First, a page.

Express Agents in 1910
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Thu May 13 22:32:43 EDT 2010
Bluefield Daily Telegraph
November 20, 1910
EXPRESS AGENT IN SMALL TOWN PROFITS
Annual Movement of Turkeys From Southwest Virginia to Eastern Markets Heaver Than Usual
The annual movement of turkeys which are shipped from the southwestern section of Virginia to the eastern markets for Thanksgiving is heavier than usual this year and the birds appear to be in excellent shape.
A large number of ducks and geese are also sent, showing that the demand for them is next to that for turkeys. Every year the southwest produces and ships millions of chickens to various markets. These chickens are in many cases sent by the carload and from the handling of them many an express agent makes enough money to purchase all of his Christmas presents. At small stations the ticket agent is express agent, telegrapher and baggage agent as well as the railroad company's freight representative. Since the railroad company pays him nothing extra for soliciting freight and whereas the express companies give him ten per cent of what they get out of the express charges, he makes a special effort to get express business, which raises his $50 salary to what may be considered a good wage. There are times when, to get this business instead of letting it go by freight, he shortweighs express packages and it is a common practice to bill all chicken crates at 100 pounds, although many times they weigh more. The shipper who knows this makes it a point to give extra business to the express company from which the agent receives a profit.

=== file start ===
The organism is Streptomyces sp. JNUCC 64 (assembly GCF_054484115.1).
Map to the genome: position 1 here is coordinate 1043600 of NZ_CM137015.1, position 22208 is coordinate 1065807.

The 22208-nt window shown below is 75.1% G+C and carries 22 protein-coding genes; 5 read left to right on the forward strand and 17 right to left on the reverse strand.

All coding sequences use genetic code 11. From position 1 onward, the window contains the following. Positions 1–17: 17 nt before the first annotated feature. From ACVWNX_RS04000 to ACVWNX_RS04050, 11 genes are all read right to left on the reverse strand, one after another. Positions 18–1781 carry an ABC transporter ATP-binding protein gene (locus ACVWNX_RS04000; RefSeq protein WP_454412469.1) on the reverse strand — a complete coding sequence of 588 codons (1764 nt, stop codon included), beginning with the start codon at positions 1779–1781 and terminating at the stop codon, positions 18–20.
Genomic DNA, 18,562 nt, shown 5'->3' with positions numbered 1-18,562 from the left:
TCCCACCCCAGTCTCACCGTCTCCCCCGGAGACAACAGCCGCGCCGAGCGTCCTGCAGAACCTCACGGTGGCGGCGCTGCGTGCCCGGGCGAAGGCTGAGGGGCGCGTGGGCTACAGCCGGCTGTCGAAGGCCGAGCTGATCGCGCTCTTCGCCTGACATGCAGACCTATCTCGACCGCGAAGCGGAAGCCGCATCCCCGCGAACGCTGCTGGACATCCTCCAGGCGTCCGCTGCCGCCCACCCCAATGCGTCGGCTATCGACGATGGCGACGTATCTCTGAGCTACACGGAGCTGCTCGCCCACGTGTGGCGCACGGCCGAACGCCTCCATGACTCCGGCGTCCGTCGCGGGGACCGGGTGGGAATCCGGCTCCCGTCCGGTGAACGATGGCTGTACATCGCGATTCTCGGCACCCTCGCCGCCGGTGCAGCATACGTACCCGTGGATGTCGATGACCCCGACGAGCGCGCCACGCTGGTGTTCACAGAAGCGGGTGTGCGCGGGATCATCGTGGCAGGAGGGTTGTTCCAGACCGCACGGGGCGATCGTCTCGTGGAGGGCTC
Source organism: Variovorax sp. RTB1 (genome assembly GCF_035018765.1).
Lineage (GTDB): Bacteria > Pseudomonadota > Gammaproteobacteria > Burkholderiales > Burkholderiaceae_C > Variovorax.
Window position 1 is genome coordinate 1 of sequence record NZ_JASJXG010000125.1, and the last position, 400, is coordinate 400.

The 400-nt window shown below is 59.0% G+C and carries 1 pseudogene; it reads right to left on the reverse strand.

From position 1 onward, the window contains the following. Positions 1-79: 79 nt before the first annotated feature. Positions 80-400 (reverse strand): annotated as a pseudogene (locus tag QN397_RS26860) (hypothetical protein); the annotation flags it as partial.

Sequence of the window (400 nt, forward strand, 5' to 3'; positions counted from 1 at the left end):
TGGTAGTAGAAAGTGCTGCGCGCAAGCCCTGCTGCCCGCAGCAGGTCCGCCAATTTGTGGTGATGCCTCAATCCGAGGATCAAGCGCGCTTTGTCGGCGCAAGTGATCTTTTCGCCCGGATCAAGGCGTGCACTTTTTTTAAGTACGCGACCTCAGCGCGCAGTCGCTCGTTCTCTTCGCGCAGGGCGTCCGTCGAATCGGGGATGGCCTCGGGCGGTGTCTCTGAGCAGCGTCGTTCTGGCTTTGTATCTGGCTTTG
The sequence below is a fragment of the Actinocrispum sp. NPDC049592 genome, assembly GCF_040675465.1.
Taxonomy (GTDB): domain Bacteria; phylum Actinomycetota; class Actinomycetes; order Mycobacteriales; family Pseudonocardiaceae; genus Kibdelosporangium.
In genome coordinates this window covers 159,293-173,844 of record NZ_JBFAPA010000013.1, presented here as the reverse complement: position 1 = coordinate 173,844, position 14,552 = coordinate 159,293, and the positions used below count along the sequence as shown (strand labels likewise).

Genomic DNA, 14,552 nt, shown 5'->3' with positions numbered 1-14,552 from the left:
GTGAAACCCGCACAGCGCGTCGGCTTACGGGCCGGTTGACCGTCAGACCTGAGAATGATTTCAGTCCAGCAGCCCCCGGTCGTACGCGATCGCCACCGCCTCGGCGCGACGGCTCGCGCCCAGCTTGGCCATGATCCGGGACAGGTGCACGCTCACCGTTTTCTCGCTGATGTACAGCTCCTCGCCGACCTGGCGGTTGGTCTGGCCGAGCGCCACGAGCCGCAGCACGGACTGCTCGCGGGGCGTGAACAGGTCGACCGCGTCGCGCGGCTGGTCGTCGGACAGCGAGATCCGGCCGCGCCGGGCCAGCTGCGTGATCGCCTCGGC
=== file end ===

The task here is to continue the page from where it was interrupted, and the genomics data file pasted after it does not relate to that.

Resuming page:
There is one place on the Norfolk and Western field where the express agent, station agent, telegraph operator and freight agent, who was all one man, made so much money out of the express that it was commonly said that his job was good for $300 per month. Of this sum he did not get more than $50 from the railroad company and he saw to it that express was the chief business.
As long as his ten per cent is coming the express agent does not care much how long the passenger train is held while express is being shifted. All he is after is that ten per cent. He makes it, too, in spite of the fact that the freight rates are cheaper than express rates.
Many a passenger who has stood on a station platform wondering why it took so long to get the train started could readily have known why it was if he had seen all the express being shifted, much of which was being shipped at $1.00 per hundred and out of which the express agent was getting ten cents. The delivery of telegraph messages is another source of profit to the ticket agent, but in small places this does not amount to much, but there are places where it amounts to five and six dollars a month.
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